# Relation between CTFT and DTFT

I need to transform this function:

$$x(t) = 4\sin(20\pi t ) - 5\cos(24\pi t ) + 3\sin(120\pi t )$$ into a sequence $x(n)$ given that the sampling frequency should be 50 Hz. So that means the sampling interval $T = \frac{1}{50} = 0.02\ s\$. So would the sequence be:

$$x[n] = 4\sin(20\pi0.02n ) - 5\cos(24\pi 0.02n ) + 3\sin(120\pi 0.02n)$$

I dont know how to compare the CTFT of $x(t)$ and the DTFT of $x(n)$. Any idea ?

• Your expression for the sampled sequence looks right. Note, however, that the frequency of the last $\sin$ term is 60 Hz. If you sample the continuous-time signal at 50 Hz, then you will experience aliasing. – Jason R Apr 18 '13 at 13:30
• So i can't actually sample x(t) at 50hz witouth losing information ? – nerdy Apr 18 '13 at 13:38
• See this answer for the relationship between the CTFT $X(f)$ of $x(t)$ and the DTFT of $x[n]$. The short answer is that the DTFT is the Fourier series representation of the frequency-domain periodic function $$G(f) = \sum_{k=-\infty}^{\infty} X\left(f-\frac{k}{T}\right)$$ which is the sum of replicas of $X(f)$ spaced $\frac{1}{T}$ Hz apart in the frequency domain. – Dilip Sarwate Apr 18 '13 at 13:43
• Thanks Dilip. Can you please explain me why for different x(t) we got the same x(n) ?postimg.org/image/geld2veap – nerdy Apr 18 '13 at 14:06
• Your signals have frequencies that rates are symmetrically spaced about the half-sampling frequency $\frac{1}{2}f_s$. This is the aliasing referred to in Matt's answer: signals between $\frac{1}{2}f_s$ Hz and $f_s$ Hz in frequency give the same sample values as the mirror-image signals between $0$ Hz and $\frac{1}{2}f_s$ Hz, that is, a signal at $\frac{1}{2}f_s+\Delta$ Hz has the same sample values as a signal at $\frac{1}{2}f_s-\Delta$ Hz – Dilip Sarwate Apr 18 '13 at 16:48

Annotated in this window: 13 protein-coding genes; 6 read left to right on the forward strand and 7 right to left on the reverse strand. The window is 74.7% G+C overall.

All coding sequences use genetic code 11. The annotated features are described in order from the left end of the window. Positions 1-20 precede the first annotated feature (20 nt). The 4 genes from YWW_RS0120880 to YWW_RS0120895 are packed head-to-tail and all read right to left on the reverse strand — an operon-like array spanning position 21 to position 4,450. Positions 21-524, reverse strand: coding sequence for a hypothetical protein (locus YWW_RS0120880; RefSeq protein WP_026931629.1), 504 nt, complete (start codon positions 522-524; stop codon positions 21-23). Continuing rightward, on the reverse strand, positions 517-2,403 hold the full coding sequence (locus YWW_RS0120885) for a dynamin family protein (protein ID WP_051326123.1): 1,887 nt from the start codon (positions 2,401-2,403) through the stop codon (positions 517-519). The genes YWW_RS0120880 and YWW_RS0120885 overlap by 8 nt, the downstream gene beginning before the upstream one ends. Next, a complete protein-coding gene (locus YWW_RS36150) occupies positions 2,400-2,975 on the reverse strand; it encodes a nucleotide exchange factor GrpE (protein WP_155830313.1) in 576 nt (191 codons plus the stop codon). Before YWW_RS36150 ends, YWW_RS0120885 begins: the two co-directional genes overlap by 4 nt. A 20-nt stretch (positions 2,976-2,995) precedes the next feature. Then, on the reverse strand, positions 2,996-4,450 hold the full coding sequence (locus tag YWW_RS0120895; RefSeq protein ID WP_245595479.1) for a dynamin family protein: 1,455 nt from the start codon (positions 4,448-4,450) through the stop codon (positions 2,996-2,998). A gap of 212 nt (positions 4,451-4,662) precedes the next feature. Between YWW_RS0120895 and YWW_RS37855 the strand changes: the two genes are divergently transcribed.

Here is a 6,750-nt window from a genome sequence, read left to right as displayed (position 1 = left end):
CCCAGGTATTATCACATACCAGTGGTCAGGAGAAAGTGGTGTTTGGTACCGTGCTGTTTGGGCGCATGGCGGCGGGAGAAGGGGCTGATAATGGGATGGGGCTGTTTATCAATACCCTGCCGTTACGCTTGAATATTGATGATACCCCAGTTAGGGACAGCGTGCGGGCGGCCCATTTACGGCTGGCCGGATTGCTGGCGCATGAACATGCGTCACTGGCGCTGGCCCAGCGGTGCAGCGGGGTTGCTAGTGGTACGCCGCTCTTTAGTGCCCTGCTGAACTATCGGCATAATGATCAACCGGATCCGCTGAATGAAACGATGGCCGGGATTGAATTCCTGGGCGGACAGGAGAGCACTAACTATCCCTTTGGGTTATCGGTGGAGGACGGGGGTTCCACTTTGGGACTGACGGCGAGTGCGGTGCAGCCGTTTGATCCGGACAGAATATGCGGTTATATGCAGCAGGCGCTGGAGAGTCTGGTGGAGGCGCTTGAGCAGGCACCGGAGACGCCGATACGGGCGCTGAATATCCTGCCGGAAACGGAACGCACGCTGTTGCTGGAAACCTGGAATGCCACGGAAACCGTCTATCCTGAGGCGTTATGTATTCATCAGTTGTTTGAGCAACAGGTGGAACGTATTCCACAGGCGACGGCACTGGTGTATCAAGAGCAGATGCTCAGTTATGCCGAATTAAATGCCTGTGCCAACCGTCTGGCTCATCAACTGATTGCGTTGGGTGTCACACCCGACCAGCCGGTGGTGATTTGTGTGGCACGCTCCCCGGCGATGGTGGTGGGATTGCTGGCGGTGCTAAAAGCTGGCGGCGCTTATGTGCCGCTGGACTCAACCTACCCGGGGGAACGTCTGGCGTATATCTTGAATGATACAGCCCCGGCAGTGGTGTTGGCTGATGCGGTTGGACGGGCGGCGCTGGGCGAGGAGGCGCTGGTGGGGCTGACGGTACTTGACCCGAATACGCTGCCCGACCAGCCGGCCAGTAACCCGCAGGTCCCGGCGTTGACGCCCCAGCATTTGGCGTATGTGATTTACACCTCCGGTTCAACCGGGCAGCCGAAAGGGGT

Your sequence simply is a sampled version of the continuous signal $x(t)$. So
$$x_d(n)=x(nT),\quad T=\frac{1}{50}$$
The relation between the CTFT of $x(t)$ and the DTFT of $x_d(n)$ is that the DTFT is the sum of shifted versions of the CTFT. The spectra are shifted by the sampling frequency. That's the reason for aliasing.
• That's a result of aliasing. As I said, the spectrum of the sampled signal is the sum of shifted spectra of the original signal. The spectra are shifted by the sampling frequency. So if your signal has a frequency that is greater than half of the sampling frequency, then you'll get aliasing. This means that your spectrum will be folded back into the frequency interval $[0,f_s/2]$. – Matt L. Apr 18 '13 at 15:15